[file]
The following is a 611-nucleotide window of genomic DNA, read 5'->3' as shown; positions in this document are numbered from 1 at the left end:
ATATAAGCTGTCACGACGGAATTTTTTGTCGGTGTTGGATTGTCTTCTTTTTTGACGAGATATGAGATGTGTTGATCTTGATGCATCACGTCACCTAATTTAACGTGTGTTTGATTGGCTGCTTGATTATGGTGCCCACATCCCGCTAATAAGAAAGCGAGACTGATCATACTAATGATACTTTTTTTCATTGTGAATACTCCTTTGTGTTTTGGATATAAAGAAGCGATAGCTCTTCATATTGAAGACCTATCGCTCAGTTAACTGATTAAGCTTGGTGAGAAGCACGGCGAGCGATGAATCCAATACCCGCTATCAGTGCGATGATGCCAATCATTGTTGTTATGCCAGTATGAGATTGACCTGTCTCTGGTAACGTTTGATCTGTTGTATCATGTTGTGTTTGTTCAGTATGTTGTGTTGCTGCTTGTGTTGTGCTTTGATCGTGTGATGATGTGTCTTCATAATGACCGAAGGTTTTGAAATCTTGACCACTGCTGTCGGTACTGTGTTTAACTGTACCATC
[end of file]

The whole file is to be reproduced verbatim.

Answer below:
The following is a 611-nucleotide window of genomic DNA, read 5'->3' as shown; positions in this document are numbered from 1 at the left end:
ATATAAGCTGTCACGACGGAATTTTTTGTCGGTGTTGGATTGTCTTCTTTTTTGACGAGATATGAGATGTGTTGATCTTGATGCATCACGTCACCTAATTTAACGTGTGTTTGATTGGCTGCTTGATTATGGTGCCCACATCCCGCTAATAAGAAAGCGAGACTGATCATACTAATGATACTTTTTTTCATTGTGAATACTCCTTTGTGTTTTGGATATAAAGAAGCGATAGCTCTTCATATTGAAGACCTATCGCTCAGTTAACTGATTAAGCTTGGTGAGAAGCACGGCGAGCGATGAATCCAATACCCGCTATCAGTGCGATGATGCCAATCATTGTTGTTATGCCAGTATGAGATTGACCTGTCTCTGGTAACGTTTGATCTGTTGTATCATGTTGTGTTTGTTCAGTATGTTGTGTTGCTGCTTGTGTTGTGCTTTGATCGTGTGATGATGTGTCTTCATAATGACCGAAGGTTTTGAAATCTTGACCACTGCTGTCGGTACTGTGTTTAACTGTACCATC